This migration has introduced some serious skews in customer engagement. Novantas research shows that banks are far less effective at developing relationships and selling products to customers who seldom use the branch. For example, banking customers who predominately use the phone have only half the cross-sell penetration of consumer credit as branch-dominant customers. Yet most banks continue to concentrate on the branch as their primary sales channel. Systematic programs to convert service interactions into sales opportunities, though common in the branch for decades, are still relatively rare in call centers, and far less sophisticated.
Such disconnects clearly illustrate why banks have struggled to take full advantage of the 360°data opportunity. Even though there is more “share of wallet” to be gained with core customers in these alternative channels (and at a much lower cost than is inherent in the physical branch network), doing so will require revising and upgrading the existing customer data paradigm.
At a time when banking strategy increasingly centers on consolidating customer relationships, few banks have successfully drawn a meaningful picture of core customer behaviors across multiple products and channels (Figure 2). There is precious little understanding of how changes with one product impact expected risk and profit on other products, and ultimately the lifetime value across the whole customer relationship. To plug these knowledge gaps, a much richer set of linkages is needed among the various data types, including funds movements among products; shopping patterns; channel usage; deposit, purchase and payment transactions; demographics; and external credit use.
Creating such linkages introduces a new challenge in sequencing a customer’s consolidated activity, essentially translating scattered data vignettes into full movies that portray customer lifestyles, attitudes, needs and preferences. By analyzing time-ordered spending and savings patterns, for example, a bank can uncover a world of difference between households with equally thin checking balances. One household may be loading up on consumer electronics and racking up expensive restaurant tabs; a second may be purchasing household appliances; and a third simply is shoving funds into savings.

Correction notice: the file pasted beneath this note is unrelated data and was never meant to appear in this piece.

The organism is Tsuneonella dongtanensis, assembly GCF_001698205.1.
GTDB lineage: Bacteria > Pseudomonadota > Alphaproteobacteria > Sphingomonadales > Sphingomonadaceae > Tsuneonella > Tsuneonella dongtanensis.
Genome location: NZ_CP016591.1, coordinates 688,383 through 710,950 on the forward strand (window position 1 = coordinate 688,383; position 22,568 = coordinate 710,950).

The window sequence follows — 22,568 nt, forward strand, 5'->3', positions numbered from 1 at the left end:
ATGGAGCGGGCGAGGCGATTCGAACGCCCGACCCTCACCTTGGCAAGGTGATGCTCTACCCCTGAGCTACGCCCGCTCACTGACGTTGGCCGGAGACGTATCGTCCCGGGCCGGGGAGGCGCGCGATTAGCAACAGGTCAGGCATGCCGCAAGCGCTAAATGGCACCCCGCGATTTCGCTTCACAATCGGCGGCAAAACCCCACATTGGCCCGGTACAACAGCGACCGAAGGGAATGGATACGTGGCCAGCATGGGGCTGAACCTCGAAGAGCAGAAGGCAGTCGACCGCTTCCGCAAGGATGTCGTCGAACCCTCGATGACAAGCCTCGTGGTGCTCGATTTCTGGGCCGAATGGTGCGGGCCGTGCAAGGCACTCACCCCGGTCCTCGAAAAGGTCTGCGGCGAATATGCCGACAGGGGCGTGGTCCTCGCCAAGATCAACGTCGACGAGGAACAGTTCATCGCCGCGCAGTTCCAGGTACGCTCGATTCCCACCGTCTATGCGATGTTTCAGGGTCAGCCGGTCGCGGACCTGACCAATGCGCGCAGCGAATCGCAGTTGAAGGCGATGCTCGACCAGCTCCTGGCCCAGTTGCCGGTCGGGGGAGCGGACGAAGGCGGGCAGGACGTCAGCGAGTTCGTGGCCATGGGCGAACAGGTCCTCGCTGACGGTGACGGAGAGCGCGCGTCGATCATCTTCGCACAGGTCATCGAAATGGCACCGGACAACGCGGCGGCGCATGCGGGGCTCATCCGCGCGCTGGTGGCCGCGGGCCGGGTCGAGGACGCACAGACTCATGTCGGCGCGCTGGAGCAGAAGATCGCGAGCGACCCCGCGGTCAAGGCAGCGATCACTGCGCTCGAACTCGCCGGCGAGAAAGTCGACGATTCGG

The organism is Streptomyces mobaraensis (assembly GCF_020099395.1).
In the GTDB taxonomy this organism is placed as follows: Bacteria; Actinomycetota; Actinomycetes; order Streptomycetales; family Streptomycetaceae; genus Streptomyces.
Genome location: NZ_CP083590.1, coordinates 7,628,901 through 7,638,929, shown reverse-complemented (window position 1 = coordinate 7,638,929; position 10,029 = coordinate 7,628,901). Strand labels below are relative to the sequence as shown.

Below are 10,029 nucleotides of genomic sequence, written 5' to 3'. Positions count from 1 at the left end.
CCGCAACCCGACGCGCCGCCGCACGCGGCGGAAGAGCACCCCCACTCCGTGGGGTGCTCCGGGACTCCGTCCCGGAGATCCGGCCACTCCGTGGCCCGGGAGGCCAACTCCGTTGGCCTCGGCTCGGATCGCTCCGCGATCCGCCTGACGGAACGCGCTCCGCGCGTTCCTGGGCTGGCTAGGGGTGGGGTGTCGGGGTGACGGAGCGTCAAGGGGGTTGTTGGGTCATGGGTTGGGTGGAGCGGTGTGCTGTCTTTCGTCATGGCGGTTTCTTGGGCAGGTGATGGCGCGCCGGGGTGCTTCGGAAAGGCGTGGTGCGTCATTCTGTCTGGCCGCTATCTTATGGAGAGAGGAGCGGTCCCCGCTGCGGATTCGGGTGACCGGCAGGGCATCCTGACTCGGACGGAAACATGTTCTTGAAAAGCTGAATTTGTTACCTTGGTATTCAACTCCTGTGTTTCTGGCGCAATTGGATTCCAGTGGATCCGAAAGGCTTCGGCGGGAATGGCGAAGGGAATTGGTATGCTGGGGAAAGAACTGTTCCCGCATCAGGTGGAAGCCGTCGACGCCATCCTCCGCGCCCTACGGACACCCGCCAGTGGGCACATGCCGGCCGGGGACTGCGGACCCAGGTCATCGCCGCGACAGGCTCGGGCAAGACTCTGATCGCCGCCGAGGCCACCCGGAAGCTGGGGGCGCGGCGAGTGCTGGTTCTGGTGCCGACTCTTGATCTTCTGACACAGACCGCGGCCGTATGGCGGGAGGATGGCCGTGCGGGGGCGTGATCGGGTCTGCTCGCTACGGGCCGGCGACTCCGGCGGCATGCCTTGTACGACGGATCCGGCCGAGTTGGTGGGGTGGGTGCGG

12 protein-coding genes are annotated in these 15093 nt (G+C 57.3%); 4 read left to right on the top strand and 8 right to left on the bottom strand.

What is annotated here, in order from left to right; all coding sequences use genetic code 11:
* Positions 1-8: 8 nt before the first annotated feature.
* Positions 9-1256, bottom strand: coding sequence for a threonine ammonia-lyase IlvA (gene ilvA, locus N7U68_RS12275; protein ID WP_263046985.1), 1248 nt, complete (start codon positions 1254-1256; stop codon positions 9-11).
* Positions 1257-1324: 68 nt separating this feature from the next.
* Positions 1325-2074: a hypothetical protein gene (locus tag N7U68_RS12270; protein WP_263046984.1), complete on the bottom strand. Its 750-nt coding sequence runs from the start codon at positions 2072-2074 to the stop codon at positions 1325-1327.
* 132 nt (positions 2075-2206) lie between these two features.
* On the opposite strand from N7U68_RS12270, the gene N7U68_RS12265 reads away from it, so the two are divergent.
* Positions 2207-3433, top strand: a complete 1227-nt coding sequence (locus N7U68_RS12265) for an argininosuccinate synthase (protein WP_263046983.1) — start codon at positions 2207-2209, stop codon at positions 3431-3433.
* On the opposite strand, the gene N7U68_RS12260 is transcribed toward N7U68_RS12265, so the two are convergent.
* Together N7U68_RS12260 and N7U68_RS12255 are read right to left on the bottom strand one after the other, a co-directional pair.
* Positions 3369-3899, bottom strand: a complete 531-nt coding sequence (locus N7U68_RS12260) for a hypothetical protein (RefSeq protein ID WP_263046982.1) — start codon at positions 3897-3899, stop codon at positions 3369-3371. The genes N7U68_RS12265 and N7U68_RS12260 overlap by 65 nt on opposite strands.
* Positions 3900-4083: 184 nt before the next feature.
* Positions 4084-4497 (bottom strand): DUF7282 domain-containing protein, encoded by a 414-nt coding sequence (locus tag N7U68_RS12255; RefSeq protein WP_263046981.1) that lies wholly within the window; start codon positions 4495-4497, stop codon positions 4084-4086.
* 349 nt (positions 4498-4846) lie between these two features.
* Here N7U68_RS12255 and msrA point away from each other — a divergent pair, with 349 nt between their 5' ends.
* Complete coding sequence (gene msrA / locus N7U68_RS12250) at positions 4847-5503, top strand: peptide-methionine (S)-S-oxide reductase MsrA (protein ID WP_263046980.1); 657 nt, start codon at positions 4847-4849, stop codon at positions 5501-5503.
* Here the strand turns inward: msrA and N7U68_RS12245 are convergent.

The first customer profile, more risky, might value a higher-priced revolving credit card; the second might prefer a short-term installment loan; and the third might be receptive to investment products. For major players, the ability to parse such behavioral differences will become a permanent requirement.
In pursuit of new capabilities, however, 360°data often throws up its own set of barriers. Often the technology teams take the lead in developing databases and interpretive software, but their well-intentioned efforts do not always pan out for the development teams. Defined narrowly, a particular set of technology initiatives may be highly progressive, yet still may prove slow, clumsy and expensive for analyzing time-ordered full customer detail for marketing and credit decisioning. Often the full extent of the problem is not known until well after significant time and resources have been invested.
Amid the intricacies of melding and cleansing data feeds from multiple areas of the bank, honing data analytics and building platforms for various communities of users, the slow pace of infrastructure development and the challenges of data architecture often prevail over customer opportunities. And misalignment among product and channel silos retards progress even further.
To avoid getting swamped in 360°data, executive bank management should start with some fundamental questions: “What are the most pressing areas of performance improvement that can be addressed with our trove of customer relationship information, and what are the specific obstacles to realizing them?” Work on specific applications, such as channel-targeted marketing and refined credit decisioning, should progress in tandem with foundational work on customer data and analytics. In this way, 360°data is placed within the context of banking strategy, and not the other way around.
At a time of accelerating customer migration away from the branch to alternative channels, there is both disruption and opportunity for banks. Marketing and sales practices are in for a major overhaul, with long-standing branch-centric practices giving way to an expanded outreach aimed at effective customer interaction through all touch-points. Yet through that pain a new generation of precision initiatives will be unleashed, given the possibilities to electronically customize offers.
The Case for Time-Ordered Data Analysis